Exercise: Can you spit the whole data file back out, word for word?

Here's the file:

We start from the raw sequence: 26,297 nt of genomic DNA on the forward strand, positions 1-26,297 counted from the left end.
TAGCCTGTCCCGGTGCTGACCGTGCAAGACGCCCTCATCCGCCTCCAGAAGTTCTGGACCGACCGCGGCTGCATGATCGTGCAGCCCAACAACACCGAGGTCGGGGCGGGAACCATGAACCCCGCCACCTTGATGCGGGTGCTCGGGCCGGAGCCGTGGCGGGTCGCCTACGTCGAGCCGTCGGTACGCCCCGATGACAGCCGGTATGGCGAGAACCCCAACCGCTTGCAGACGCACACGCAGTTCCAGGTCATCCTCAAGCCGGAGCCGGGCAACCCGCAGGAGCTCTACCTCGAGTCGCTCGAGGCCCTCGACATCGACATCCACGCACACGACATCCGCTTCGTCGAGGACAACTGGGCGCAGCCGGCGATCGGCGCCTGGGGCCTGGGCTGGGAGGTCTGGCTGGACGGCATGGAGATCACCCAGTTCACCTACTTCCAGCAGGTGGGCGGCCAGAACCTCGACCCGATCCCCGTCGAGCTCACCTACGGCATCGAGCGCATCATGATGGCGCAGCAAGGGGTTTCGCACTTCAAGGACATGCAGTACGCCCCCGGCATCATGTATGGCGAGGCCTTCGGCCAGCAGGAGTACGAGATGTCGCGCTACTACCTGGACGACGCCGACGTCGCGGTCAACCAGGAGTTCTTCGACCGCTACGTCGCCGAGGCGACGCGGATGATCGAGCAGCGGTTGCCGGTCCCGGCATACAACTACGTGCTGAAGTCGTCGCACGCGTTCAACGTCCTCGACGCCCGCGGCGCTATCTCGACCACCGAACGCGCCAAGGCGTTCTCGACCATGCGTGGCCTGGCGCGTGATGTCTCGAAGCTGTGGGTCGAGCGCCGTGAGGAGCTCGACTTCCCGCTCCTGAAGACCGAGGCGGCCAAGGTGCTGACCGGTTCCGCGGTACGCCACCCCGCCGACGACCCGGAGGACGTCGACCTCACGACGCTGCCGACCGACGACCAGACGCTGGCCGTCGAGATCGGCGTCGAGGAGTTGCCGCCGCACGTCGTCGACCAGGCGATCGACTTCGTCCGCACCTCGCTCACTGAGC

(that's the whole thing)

We start from the raw sequence: 26,297 nt of genomic DNA on the forward strand, positions 1-26,297 counted from the left end.
TAGCCTGTCCCGGTGCTGACCGTGCAAGACGCCCTCATCCGCCTCCAGAAGTTCTGGACCGACCGCGGCTGCATGATCGTGCAGCCCAACAACACCGAGGTCGGGGCGGGAACCATGAACCCCGCCACCTTGATGCGGGTGCTCGGGCCGGAGCCGTGGCGGGTCGCCTACGTCGAGCCGTCGGTACGCCCCGATGACAGCCGGTATGGCGAGAACCCCAACCGCTTGCAGACGCACACGCAGTTCCAGGTCATCCTCAAGCCGGAGCCGGGCAACCCGCAGGAGCTCTACCTCGAGTCGCTCGAGGCCCTCGACATCGACATCCACGCACACGACATCCGCTTCGTCGAGGACAACTGGGCGCAGCCGGCGATCGGCGCCTGGGGCCTGGGCTGGGAGGTCTGGCTGGACGGCATGGAGATCACCCAGTTCACCTACTTCCAGCAGGTGGGCGGCCAGAACCTCGACCCGATCCCCGTCGAGCTCACCTACGGCATCGAGCGCATCATGATGGCGCAGCAAGGGGTTTCGCACTTCAAGGACATGCAGTACGCCCCCGGCATCATGTATGGCGAGGCCTTCGGCCAGCAGGAGTACGAGATGTCGCGCTACTACCTGGACGACGCCGACGTCGCGGTCAACCAGGAGTTCTTCGACCGCTACGTCGCCGAGGCGACGCGGATGATCGAGCAGCGGTTGCCGGTCCCGGCATACAACTACGTGCTGAAGTCGTCGCACGCGTTCAACGTCCTCGACGCCCGCGGCGCTATCTCGACCACCGAACGCGCCAAGGCGTTCTCGACCATGCGTGGCCTGGCGCGTGATGTCTCGAAGCTGTGGGTCGAGCGCCGTGAGGAGCTCGACTTCCCGCTCCTGAAGACCGAGGCGGCCAAGGTGCTGACCGGTTCCGCGGTACGCCACCCCGCCGACGACCCGGAGGACGTCGACCTCACGACGCTGCCGACCGACGACCAGACGCTGGCCGTCGAGATCGGCGTCGAGGAGTTGCCGCCGCACGTCGTCGACCAGGCGATCGACTTCGTCCGCACCTCGCTCACTGAGC